We recently had an opportunity to sit down with Nick Inglis, Digital Marketing evangelist and resident SharePoint guru at AIIM, for an interesting discussion on all things SharePoint Records and Information Management. Here’s what Nick had to say…
SPRM: Thanks for talking with us today, Nick.
Nick: Thank you so much for having me, Don!
SPRM: Tell us a little bit about yourself and your role at AIIM.
Nick: I was the SharePoint Program Manager at AIIM which meant that I travelled the world teaching our SharePoint for ECM course and helping organizations get the most from their SharePoint investment from a business standpoint. I’m a tech geek but that’s not what our course is about, it’s made for people who are trying to get the best practices for solving their greatest business challenges. At the beginning of this year I transitioned to AIIM’s Marketing team helping to evangelize the wealth of resources that AIIM has to offer while doing some really cool, cutting edge digital marketing. It’s been a lot of fun.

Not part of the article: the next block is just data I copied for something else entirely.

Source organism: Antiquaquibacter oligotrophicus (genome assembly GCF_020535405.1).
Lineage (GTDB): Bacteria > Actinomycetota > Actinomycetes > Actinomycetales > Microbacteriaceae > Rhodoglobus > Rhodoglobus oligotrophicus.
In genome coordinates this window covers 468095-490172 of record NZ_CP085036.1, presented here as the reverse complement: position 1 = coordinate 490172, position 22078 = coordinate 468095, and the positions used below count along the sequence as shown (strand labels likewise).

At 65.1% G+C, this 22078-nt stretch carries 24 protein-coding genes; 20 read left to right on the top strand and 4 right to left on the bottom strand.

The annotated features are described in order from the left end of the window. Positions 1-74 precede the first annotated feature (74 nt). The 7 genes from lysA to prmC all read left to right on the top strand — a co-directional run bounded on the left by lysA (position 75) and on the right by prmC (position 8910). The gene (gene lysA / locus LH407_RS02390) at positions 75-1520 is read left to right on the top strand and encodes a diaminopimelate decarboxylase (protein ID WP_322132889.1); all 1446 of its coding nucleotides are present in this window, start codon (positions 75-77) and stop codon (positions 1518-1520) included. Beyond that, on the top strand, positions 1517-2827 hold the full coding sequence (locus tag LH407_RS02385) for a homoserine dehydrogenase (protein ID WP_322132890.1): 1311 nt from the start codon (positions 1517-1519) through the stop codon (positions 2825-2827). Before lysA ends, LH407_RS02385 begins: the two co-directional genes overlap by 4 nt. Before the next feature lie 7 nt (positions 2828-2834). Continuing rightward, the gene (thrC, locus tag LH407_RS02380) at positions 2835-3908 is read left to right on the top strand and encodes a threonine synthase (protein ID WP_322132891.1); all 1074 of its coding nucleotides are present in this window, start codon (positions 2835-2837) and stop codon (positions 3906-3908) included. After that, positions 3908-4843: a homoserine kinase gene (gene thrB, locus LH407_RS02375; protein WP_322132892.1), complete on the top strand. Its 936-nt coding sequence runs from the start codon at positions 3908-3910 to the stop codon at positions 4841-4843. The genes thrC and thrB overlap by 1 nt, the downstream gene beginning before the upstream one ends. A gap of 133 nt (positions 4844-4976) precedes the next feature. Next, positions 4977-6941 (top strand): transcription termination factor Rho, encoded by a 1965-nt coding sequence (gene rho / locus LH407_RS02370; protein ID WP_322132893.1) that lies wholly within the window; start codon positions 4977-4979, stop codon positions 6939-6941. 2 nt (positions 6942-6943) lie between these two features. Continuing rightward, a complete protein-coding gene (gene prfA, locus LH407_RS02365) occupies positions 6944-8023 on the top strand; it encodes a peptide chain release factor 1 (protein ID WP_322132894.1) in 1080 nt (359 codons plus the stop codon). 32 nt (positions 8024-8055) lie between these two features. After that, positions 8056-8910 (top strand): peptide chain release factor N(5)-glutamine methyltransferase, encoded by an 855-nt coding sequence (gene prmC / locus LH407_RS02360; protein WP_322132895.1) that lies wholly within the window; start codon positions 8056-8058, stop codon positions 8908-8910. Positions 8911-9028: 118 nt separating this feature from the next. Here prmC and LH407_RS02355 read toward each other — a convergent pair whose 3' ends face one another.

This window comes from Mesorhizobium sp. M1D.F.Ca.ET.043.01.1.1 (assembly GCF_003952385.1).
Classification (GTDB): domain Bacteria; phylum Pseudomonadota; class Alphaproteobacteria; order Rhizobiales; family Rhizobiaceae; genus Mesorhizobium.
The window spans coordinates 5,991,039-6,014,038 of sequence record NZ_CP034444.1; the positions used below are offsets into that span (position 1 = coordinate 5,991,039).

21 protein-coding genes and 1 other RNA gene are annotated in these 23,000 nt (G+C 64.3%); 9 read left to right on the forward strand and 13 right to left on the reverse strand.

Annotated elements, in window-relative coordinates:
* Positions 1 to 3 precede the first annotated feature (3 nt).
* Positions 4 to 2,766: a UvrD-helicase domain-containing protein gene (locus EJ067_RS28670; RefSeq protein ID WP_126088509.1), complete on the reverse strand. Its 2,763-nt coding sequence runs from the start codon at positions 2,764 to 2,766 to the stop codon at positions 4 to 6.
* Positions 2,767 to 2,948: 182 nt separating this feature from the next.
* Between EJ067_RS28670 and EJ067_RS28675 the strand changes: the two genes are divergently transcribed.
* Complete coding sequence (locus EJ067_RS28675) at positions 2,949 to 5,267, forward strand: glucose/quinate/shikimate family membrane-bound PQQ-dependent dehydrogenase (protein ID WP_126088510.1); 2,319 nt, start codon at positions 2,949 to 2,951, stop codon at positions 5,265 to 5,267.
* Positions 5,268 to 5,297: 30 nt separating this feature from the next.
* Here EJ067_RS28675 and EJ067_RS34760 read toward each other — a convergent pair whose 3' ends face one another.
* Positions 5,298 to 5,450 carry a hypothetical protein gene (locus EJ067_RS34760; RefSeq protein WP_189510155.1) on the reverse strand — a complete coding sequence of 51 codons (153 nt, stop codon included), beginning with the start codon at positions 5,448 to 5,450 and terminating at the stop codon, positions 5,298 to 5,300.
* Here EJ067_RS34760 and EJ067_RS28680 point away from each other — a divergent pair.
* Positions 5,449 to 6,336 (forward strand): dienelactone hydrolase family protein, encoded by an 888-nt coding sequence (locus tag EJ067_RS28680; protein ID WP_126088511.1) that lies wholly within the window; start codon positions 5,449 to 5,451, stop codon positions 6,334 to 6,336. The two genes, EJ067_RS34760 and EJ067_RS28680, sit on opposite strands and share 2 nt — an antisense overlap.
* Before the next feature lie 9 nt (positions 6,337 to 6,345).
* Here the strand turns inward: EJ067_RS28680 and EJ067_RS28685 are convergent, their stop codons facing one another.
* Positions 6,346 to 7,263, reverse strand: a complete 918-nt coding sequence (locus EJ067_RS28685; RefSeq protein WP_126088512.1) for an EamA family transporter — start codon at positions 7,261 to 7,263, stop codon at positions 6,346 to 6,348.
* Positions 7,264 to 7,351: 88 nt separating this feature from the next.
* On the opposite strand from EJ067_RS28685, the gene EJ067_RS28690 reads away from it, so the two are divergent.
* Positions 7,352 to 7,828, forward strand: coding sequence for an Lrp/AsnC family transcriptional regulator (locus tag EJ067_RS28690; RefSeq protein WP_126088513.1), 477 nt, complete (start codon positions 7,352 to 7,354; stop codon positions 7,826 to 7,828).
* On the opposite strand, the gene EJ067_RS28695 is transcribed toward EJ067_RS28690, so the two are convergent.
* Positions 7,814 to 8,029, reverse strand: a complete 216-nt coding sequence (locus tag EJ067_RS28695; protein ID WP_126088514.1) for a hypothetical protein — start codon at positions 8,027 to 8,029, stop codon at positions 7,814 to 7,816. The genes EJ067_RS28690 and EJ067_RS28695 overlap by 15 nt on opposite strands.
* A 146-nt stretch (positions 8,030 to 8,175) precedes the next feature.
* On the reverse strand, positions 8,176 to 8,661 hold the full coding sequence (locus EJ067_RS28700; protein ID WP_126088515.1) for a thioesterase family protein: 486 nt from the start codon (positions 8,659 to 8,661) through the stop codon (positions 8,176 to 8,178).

SPRM: You have as much experience with SharePoint 2010 Records Management as just about anyone I know. What have you discovered over your time working with the product? What do you like about it? What changes would you like to see in future releases?
Nick: SharePoint, like any product, has strengths and weaknesses. Since it is such a broad platform it is sometimes hard for organizations to wrap their heads around all of its complexities across so many areas.